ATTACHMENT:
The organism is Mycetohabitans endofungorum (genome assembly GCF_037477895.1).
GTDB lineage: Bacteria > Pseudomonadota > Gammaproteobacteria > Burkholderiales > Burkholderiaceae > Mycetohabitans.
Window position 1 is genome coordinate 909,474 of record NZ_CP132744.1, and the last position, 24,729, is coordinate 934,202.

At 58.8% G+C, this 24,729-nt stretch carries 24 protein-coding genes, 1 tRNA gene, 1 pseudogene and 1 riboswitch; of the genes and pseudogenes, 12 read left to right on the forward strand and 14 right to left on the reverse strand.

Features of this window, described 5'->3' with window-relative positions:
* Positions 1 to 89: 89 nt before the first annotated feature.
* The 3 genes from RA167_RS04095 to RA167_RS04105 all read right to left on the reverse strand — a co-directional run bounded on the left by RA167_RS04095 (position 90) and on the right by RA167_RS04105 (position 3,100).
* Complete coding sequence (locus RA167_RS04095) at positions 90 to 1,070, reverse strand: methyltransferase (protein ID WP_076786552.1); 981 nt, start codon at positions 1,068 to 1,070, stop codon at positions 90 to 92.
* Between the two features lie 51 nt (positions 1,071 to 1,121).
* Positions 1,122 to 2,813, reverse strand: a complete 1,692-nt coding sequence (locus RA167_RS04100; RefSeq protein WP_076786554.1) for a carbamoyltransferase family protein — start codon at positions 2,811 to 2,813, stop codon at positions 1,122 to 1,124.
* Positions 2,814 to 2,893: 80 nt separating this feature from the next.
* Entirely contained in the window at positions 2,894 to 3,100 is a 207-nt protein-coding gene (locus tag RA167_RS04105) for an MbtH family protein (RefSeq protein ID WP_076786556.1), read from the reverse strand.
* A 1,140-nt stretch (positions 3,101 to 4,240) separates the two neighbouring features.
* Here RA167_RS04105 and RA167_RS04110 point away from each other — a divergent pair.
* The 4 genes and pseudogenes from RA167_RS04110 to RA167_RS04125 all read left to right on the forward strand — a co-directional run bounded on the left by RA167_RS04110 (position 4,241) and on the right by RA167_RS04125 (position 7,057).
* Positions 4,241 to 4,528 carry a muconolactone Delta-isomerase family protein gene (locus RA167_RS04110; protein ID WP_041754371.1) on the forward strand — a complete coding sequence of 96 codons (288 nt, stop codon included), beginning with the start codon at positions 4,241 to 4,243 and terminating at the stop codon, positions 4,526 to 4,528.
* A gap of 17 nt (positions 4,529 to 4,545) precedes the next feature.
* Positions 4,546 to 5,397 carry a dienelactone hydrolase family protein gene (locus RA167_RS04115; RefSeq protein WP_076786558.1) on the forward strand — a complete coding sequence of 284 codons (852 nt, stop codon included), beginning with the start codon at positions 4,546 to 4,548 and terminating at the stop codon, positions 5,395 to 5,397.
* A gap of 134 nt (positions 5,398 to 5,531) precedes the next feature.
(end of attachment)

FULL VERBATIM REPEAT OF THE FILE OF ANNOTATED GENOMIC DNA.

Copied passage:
The organism is Mycetohabitans endofungorum (genome assembly GCF_037477895.1).
GTDB lineage: Bacteria > Pseudomonadota > Gammaproteobacteria > Burkholderiales > Burkholderiaceae > Mycetohabitans.
Window position 1 is genome coordinate 909,474 of record NZ_CP132744.1, and the last position, 24,729, is coordinate 934,202.

At 58.8% G+C, this 24,729-nt stretch carries 24 protein-coding genes, 1 tRNA gene, 1 pseudogene and 1 riboswitch; of the genes and pseudogenes, 12 read left to right on the forward strand and 14 right to left on the reverse strand.

Features of this window, described 5'->3' with window-relative positions:
* Positions 1 to 89: 89 nt before the first annotated feature.
* The 3 genes from RA167_RS04095 to RA167_RS04105 all read right to left on the reverse strand — a co-directional run bounded on the left by RA167_RS04095 (position 90) and on the right by RA167_RS04105 (position 3,100).
* Complete coding sequence (locus RA167_RS04095) at positions 90 to 1,070, reverse strand: methyltransferase (protein ID WP_076786552.1); 981 nt, start codon at positions 1,068 to 1,070, stop codon at positions 90 to 92.
* Between the two features lie 51 nt (positions 1,071 to 1,121).
* Positions 1,122 to 2,813, reverse strand: a complete 1,692-nt coding sequence (locus RA167_RS04100; RefSeq protein WP_076786554.1) for a carbamoyltransferase family protein — start codon at positions 2,811 to 2,813, stop codon at positions 1,122 to 1,124.
* Positions 2,814 to 2,893: 80 nt separating this feature from the next.
* Entirely contained in the window at positions 2,894 to 3,100 is a 207-nt protein-coding gene (locus tag RA167_RS04105) for an MbtH family protein (RefSeq protein ID WP_076786556.1), read from the reverse strand.
* A 1,140-nt stretch (positions 3,101 to 4,240) separates the two neighbouring features.
* Here RA167_RS04105 and RA167_RS04110 point away from each other — a divergent pair.
* The 4 genes and pseudogenes from RA167_RS04110 to RA167_RS04125 all read left to right on the forward strand — a co-directional run bounded on the left by RA167_RS04110 (position 4,241) and on the right by RA167_RS04125 (position 7,057).
* Positions 4,241 to 4,528 carry a muconolactone Delta-isomerase family protein gene (locus RA167_RS04110; protein ID WP_041754371.1) on the forward strand — a complete coding sequence of 96 codons (288 nt, stop codon included), beginning with the start codon at positions 4,241 to 4,243 and terminating at the stop codon, positions 4,526 to 4,528.
* A gap of 17 nt (positions 4,529 to 4,545) precedes the next feature.
* Positions 4,546 to 5,397 carry a dienelactone hydrolase family protein gene (locus RA167_RS04115; RefSeq protein WP_076786558.1) on the forward strand — a complete coding sequence of 284 codons (852 nt, stop codon included), beginning with the start codon at positions 4,546 to 4,548 and terminating at the stop codon, positions 5,395 to 5,397.
* A gap of 134 nt (positions 5,398 to 5,531) precedes the next feature.